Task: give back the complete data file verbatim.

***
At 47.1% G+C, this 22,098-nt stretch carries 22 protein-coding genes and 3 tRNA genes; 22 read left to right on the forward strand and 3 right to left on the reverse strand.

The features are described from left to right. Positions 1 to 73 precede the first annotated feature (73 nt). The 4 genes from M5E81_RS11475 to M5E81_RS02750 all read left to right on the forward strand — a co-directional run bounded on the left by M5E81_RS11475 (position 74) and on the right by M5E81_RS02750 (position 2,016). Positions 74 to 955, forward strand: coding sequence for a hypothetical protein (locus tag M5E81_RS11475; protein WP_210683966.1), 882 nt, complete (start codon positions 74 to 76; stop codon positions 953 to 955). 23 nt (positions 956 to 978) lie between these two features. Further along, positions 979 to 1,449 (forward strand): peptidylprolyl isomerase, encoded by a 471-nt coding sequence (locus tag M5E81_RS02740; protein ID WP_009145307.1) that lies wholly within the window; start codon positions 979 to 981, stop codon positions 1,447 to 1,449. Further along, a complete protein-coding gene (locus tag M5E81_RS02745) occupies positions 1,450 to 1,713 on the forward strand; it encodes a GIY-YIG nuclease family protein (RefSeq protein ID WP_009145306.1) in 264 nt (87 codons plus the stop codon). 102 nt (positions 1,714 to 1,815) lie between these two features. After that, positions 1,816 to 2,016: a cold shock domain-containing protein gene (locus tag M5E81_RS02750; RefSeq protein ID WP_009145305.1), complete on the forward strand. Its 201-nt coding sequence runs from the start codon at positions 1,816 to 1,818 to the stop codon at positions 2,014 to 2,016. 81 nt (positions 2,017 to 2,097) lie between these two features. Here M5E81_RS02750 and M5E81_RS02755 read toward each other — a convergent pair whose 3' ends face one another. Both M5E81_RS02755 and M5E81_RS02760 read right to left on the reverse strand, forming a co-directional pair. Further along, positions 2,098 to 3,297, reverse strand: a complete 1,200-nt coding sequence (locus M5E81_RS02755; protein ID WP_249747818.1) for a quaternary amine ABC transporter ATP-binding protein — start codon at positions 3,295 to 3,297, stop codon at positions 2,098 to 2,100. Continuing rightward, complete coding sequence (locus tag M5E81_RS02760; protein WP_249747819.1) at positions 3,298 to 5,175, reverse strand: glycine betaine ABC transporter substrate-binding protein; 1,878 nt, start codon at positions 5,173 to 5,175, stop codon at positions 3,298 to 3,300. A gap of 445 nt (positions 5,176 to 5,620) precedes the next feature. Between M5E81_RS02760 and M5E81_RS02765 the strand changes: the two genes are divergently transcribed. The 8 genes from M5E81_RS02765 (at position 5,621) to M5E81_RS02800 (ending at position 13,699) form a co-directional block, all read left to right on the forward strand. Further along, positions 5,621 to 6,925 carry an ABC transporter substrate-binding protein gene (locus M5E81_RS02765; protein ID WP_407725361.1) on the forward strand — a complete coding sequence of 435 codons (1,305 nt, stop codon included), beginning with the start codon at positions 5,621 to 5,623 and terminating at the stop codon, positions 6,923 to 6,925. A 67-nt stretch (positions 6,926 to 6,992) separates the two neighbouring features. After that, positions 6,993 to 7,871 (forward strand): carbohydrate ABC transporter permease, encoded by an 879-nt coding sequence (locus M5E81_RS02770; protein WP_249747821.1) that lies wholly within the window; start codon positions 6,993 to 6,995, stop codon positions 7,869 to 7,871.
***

At 47.1% G+C, this 22,098-nt stretch carries 22 protein-coding genes and 3 tRNA genes; 22 read left to right on the forward strand and 3 right to left on the reverse strand.

The features are described from left to right. Positions 1 to 73 precede the first annotated feature (73 nt). The 4 genes from M5E81_RS11475 to M5E81_RS02750 all read left to right on the forward strand — a co-directional run bounded on the left by M5E81_RS11475 (position 74) and on the right by M5E81_RS02750 (position 2,016). Positions 74 to 955, forward strand: coding sequence for a hypothetical protein (locus tag M5E81_RS11475; protein WP_210683966.1), 882 nt, complete (start codon positions 74 to 76; stop codon positions 953 to 955). 23 nt (positions 956 to 978) lie between these two features. Further along, positions 979 to 1,449 (forward strand): peptidylprolyl isomerase, encoded by a 471-nt coding sequence (locus tag M5E81_RS02740; protein ID WP_009145307.1) that lies wholly within the window; start codon positions 979 to 981, stop codon positions 1,447 to 1,449. Further along, a complete protein-coding gene (locus tag M5E81_RS02745) occupies positions 1,450 to 1,713 on the forward strand; it encodes a GIY-YIG nuclease family protein (RefSeq protein ID WP_009145306.1) in 264 nt (87 codons plus the stop codon). 102 nt (positions 1,714 to 1,815) lie between these two features. After that, positions 1,816 to 2,016: a cold shock domain-containing protein gene (locus tag M5E81_RS02750; RefSeq protein ID WP_009145305.1), complete on the forward strand. Its 201-nt coding sequence runs from the start codon at positions 1,816 to 1,818 to the stop codon at positions 2,014 to 2,016. 81 nt (positions 2,017 to 2,097) lie between these two features. Here M5E81_RS02750 and M5E81_RS02755 read toward each other — a convergent pair whose 3' ends face one another. Both M5E81_RS02755 and M5E81_RS02760 read right to left on the reverse strand, forming a co-directional pair. Further along, positions 2,098 to 3,297, reverse strand: a complete 1,200-nt coding sequence (locus M5E81_RS02755; protein ID WP_249747818.1) for a quaternary amine ABC transporter ATP-binding protein — start codon at positions 3,295 to 3,297, stop codon at positions 2,098 to 2,100. Continuing rightward, complete coding sequence (locus tag M5E81_RS02760; protein WP_249747819.1) at positions 3,298 to 5,175, reverse strand: glycine betaine ABC transporter substrate-binding protein; 1,878 nt, start codon at positions 5,173 to 5,175, stop codon at positions 3,298 to 3,300. A gap of 445 nt (positions 5,176 to 5,620) precedes the next feature. Between M5E81_RS02760 and M5E81_RS02765 the strand changes: the two genes are divergently transcribed. The 8 genes from M5E81_RS02765 (at position 5,621) to M5E81_RS02800 (ending at position 13,699) form a co-directional block, all read left to right on the forward strand. Further along, positions 5,621 to 6,925 carry an ABC transporter substrate-binding protein gene (locus M5E81_RS02765; protein ID WP_407725361.1) on the forward strand — a complete coding sequence of 435 codons (1,305 nt, stop codon included), beginning with the start codon at positions 5,621 to 5,623 and terminating at the stop codon, positions 6,923 to 6,925. A 67-nt stretch (positions 6,926 to 6,992) separates the two neighbouring features. After that, positions 6,993 to 7,871 (forward strand): carbohydrate ABC transporter permease, encoded by an 879-nt coding sequence (locus M5E81_RS02770; protein WP_249747821.1) that lies wholly within the window; start codon positions 6,993 to 6,995, stop codon positions 7,869 to 7,871.